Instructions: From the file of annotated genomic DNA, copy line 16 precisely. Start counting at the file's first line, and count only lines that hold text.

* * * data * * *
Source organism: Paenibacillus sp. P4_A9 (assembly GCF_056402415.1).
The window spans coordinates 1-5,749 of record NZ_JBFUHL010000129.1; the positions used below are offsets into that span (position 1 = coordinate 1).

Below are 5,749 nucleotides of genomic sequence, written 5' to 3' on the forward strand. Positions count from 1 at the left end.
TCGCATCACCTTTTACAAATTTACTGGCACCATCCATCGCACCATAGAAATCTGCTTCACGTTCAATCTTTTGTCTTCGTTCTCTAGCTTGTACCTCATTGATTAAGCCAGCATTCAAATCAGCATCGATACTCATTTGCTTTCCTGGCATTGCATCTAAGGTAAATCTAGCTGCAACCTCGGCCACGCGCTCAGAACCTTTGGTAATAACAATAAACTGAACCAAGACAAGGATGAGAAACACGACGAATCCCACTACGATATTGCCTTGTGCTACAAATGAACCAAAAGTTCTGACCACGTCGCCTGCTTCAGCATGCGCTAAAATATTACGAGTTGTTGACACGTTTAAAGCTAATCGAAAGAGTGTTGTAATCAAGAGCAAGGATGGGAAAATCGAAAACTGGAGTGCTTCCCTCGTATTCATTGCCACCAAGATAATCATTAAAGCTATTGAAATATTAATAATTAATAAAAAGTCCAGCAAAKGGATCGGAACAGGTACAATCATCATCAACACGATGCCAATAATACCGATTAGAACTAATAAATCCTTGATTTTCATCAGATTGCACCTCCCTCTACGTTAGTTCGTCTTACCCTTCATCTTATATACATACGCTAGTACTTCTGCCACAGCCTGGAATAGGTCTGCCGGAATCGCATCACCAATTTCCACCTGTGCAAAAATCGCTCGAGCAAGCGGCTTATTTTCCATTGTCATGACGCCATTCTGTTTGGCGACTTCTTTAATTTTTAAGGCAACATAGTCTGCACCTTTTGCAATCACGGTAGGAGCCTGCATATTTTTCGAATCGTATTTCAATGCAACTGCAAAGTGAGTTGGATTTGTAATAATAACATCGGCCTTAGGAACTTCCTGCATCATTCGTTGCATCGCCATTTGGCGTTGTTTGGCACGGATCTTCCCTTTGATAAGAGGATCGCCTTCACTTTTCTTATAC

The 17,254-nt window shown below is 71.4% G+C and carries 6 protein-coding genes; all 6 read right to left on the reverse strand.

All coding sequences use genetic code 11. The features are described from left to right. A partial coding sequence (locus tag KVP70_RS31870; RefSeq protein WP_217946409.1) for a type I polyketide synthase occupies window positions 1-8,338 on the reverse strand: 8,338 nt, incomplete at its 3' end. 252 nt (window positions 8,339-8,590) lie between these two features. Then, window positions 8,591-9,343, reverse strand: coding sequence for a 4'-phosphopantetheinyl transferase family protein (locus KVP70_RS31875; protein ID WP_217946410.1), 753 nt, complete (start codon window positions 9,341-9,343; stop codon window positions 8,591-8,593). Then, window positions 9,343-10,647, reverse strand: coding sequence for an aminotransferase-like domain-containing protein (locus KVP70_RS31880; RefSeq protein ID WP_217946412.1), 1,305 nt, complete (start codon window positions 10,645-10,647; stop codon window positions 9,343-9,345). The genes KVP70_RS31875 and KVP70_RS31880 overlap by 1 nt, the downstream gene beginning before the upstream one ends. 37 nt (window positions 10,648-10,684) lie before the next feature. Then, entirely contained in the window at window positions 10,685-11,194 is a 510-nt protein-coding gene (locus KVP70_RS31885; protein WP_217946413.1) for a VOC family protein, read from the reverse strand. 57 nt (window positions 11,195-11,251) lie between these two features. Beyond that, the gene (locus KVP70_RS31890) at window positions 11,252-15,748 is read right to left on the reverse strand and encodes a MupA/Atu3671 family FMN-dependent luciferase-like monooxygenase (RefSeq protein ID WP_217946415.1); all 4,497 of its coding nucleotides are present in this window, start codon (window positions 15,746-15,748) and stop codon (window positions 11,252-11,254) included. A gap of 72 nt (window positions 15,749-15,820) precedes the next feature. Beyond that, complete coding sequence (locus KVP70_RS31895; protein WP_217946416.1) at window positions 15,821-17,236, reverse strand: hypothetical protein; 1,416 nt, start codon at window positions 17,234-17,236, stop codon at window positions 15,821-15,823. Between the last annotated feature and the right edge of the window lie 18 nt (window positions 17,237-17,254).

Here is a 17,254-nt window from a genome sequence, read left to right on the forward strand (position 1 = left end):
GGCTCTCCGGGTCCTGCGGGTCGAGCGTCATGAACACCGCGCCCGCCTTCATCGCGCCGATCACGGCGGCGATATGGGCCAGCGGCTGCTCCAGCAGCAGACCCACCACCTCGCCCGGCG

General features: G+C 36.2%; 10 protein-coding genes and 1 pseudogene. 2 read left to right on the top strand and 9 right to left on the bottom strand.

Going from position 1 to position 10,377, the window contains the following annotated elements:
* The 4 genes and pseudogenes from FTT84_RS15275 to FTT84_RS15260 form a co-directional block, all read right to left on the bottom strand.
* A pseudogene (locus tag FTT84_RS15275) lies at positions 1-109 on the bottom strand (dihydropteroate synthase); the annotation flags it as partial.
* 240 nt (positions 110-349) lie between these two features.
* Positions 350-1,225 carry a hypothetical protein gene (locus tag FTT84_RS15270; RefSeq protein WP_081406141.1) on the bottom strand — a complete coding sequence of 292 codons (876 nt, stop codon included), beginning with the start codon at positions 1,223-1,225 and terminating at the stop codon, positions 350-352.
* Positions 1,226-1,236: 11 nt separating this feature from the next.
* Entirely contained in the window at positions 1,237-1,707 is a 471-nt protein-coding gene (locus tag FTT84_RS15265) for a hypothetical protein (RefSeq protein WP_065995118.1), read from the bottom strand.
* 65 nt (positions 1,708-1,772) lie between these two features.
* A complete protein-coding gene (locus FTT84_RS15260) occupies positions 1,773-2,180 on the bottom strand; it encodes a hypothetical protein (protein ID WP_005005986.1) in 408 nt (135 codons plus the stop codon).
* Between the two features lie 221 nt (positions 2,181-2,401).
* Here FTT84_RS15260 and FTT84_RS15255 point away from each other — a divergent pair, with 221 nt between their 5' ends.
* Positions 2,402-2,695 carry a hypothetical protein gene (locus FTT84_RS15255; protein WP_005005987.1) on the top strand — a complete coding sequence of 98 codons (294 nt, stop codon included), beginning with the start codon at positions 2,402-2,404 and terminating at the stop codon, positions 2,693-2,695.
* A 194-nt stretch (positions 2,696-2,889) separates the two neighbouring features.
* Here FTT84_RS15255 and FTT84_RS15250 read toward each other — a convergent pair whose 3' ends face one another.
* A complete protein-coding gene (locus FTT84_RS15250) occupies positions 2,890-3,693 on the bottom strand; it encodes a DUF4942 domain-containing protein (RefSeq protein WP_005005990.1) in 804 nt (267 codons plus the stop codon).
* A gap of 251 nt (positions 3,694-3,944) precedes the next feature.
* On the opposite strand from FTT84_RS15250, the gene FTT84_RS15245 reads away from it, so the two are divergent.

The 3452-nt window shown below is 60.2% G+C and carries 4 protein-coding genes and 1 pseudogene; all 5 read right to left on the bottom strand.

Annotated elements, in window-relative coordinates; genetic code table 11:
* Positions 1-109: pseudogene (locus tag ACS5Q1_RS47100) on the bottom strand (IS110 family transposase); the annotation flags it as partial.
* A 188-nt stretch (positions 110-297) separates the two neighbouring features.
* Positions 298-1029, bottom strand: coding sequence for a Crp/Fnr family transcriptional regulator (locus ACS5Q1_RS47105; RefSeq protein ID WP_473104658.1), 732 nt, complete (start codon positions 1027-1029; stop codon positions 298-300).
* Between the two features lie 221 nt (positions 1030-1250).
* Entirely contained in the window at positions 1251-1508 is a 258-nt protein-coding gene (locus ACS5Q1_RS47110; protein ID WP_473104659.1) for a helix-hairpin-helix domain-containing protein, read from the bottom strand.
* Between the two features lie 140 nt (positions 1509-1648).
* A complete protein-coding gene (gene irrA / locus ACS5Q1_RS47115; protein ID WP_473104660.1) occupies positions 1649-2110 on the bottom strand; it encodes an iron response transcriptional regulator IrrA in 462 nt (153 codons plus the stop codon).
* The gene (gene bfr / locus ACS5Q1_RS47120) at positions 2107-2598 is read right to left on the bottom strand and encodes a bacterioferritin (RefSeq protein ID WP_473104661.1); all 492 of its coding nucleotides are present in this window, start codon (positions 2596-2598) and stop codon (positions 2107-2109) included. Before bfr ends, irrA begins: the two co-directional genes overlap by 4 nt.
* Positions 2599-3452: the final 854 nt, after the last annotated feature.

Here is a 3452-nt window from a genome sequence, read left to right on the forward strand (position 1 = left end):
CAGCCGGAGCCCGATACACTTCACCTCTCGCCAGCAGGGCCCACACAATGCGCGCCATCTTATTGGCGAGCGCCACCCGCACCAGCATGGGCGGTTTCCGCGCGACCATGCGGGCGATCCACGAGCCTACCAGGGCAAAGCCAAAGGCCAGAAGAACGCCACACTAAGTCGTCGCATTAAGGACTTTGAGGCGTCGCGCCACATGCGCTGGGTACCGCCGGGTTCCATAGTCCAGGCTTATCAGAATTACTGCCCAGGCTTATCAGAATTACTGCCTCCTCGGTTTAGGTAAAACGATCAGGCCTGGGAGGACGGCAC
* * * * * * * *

* Entirely contained in the window at positions 1,237-1,707 is a 471-nt protein-coding gene (locus tag FTT84_RS15265) for a hypothetical protein (RefSeq protein WP_065995118.1), read from the bottom strand.